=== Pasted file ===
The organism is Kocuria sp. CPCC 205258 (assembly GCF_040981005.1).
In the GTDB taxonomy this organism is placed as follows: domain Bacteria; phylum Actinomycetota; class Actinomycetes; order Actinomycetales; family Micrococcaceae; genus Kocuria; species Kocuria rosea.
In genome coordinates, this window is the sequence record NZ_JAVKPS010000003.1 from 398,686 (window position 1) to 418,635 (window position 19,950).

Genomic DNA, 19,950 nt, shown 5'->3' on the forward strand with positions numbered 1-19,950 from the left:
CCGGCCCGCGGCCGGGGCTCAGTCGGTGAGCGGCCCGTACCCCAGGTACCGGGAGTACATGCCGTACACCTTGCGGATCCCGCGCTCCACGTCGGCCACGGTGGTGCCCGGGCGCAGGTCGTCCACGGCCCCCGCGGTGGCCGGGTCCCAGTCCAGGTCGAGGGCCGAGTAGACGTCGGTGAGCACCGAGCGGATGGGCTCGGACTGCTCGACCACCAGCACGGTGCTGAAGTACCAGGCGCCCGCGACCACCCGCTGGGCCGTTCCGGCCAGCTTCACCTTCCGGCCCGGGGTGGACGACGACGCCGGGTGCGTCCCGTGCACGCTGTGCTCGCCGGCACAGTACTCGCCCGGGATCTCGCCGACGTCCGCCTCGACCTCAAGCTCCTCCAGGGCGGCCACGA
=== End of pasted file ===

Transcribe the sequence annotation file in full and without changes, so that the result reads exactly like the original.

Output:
The organism is Kocuria sp. CPCC 205258 (assembly GCF_040981005.1).
In the GTDB taxonomy this organism is placed as follows: domain Bacteria; phylum Actinomycetota; class Actinomycetes; order Actinomycetales; family Micrococcaceae; genus Kocuria; species Kocuria rosea.
In genome coordinates, this window is the sequence record NZ_JAVKPS010000003.1 from 398,686 (window position 1) to 418,635 (window position 19,950).

Genomic DNA, 19,950 nt, shown 5'->3' on the forward strand with positions numbered 1-19,950 from the left:
CCGGCCCGCGGCCGGGGCTCAGTCGGTGAGCGGCCCGTACCCCAGGTACCGGGAGTACATGCCGTACACCTTGCGGATCCCGCGCTCCACGTCGGCCACGGTGGTGCCCGGGCGCAGGTCGTCCACGGCCCCCGCGGTGGCCGGGTCCCAGTCCAGGTCGAGGGCCGAGTAGACGTCGGTGAGCACCGAGCGGATGGGCTCGGACTGCTCGACCACCAGCACGGTGCTGAAGTACCAGGCGCCCGCGACCACCCGCTGGGCCGTTCCGGCCAGCTTCACCTTCCGGCCCGGGGTGGACGACGACGCCGGGTGCGTCCCGTGCACGCTGTGCTCGCCGGCACAGTACTCGCCCGGGATCTCGCCGACGTCCGCCTCGACCTCAAGCTCCTCCAGGGCGGCCACGA